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Brotherhood of Railroad Signalmen v. National Railroad Passenger Corp.

United States District Court, District of Columbia

May 18, 2018




         This case is a dispute between Amtrak and a union under the Railway Labor Act, which establishes two tracks for resolving labor disputes. “Major” disputes are within the jurisdiction of federal district courts, but “minor” disputes must first go to arbitration. Because this dispute is minor, the Court lacks jurisdiction and will grant Amtrak's Motion to Dismiss. Dkt. 7.

         I. BACKGROUND

         The Brotherhood of Railroad Signalmen (the Union) is the designated bargaining representative for employees working in the signalman class or craft, including signalmen employed by the National Railroad Passenger Corporation, known as Amtrak. Compl. ¶¶ 1-2, Dkt. 1. Union signalmen install and maintain Amtrak's railroad signal and communications systems and equipment. Id. ¶ 5. The Union and Amtrak have a collective bargaining agreement that establishes the rates of pay, rules, and working conditions for signalmen employed by Amtrak. See Id. ¶ 6; Collective Bargaining Agreement (Agreement), Dkt. 7-3; see also Jindal Decl. ¶ 3, Dkt. 7-2.

         Rule 7 of the collective bargaining agreement divides Amtrak lines and facilities into districts. Compl. ¶ 6. Relevant here, Southern Seniority District 3 is the “Chesapeake Division”; it covers the Amtrak lines and facilities from Darby, Pennsylvania to the southern limits of the Washington Terminal in Washington, D.C. See Agreement Rule 7, Dkt. 7-3 at 6. Notably, the collective bargaining agreement has not always covered the Washington Terminal, which was owned by the Washington Terminal Company until the early 1980s. Jindal Decl. ¶ 7. When Amtrak acquired the Washington Terminal in the early 1980s, Amtrak and the Union supplemented their collective bargaining agreement to cover signalmen work at the Terminal. Id. In 1984, they added Appendix B-11, which states:

In view of the transaction which will result in the assumption by Amtrak of the Communication and Signal work formerly performed by employees of the Washington Terminal Company, the parties agree to the following . . .
Seniority District No. 3 - Chesapeake Division as described in the [collective bargaining agreement] is modified to include the former Washington Terminal Company property within that seniority district . . . .

Agreement App. B-11, Dkt. 7-3 at 11.

         Rule 1 of the collective bargaining agreement-the scope rule-describes the scope of work that accrues to the Union. As to covered districts like the Chesapeake Division, the scope rule provides:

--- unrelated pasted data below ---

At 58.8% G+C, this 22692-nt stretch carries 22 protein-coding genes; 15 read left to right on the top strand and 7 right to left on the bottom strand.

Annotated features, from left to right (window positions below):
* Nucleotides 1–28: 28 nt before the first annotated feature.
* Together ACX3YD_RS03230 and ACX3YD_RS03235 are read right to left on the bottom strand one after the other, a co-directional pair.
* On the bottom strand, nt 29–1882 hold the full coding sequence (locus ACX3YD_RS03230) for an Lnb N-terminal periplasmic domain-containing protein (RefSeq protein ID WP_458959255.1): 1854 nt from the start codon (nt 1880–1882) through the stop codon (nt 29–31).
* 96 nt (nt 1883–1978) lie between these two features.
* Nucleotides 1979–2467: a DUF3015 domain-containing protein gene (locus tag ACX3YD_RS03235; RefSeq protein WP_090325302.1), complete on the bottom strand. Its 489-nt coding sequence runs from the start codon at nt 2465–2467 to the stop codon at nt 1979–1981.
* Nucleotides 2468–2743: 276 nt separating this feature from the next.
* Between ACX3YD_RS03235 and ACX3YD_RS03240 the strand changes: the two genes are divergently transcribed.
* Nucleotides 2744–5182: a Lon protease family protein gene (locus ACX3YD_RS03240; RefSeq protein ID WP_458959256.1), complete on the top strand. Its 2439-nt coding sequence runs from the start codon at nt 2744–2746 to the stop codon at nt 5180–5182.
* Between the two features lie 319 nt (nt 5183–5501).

These Rules, subject to the exceptions hereinafter set forth, shall constitute Agreements between Amtrak and its Communication and Signal Department employees of the classification herein set [forth] engaged in the installation and maintenance of all signals, interlockings, telegraph and telephone lines and equipment including telegraph and telephone office equipment, wayside or office equipment of communicating systems (not including such equipment), highway crossing protection (excluding highway crossing gates not operated in conjunction with track or signal circuits) including repair and adjustment of telegraph, telephone and signal relays and the wiring of telegraph, telephone and signal instrument cases, and the maintenance of car retarder systems, and all other work in connection with installation and maintenance thereof that has generally been recognized as telegraph, telephone or signal work-represented by the Brotherhood of Railroad Signalmen and shall govern the hours of service, working conditions and rates of pay of the respective positions and employees of Amtrak, specified in Rule 2 hereof, namely Electronic Specialists, Electronic Technicians, Inspectors, Assistant Inspectors, Foremen, Assistant Foremen, C&S Maintainers, Maintainers, Signalmen, Assistant Signalmen, Trainees and Helpers.
The employees in the Communication and Signal Department shall continue to install, maintain and repair, and do testing incident thereto, of all devices and apparatus . . . which are part of the signal or telegraph and telephone systems, to the extent that such work is now being performed by employees of the Communication and Signal Department. This paragraph shall not, however, prejudice any rights which such employees may have under the Scope Rule, exclusive of this modification, to claim work performed by other crafts in violation of the Scope Rule.

Agreement Rule 1, Dkt. 7-3 at 3; see also Compl. ¶ 7.

         The scope rule also contemplates that Amtrak may contract out “scope work” in certain circumstances:

Amtrak may not contract out work normally performed by an employee in a bargaining unit covered by a contract between a labor organization and Amtrak or a rail carrier that provided intercity rail passenger transportation on October 30, 1970, if contracting ...

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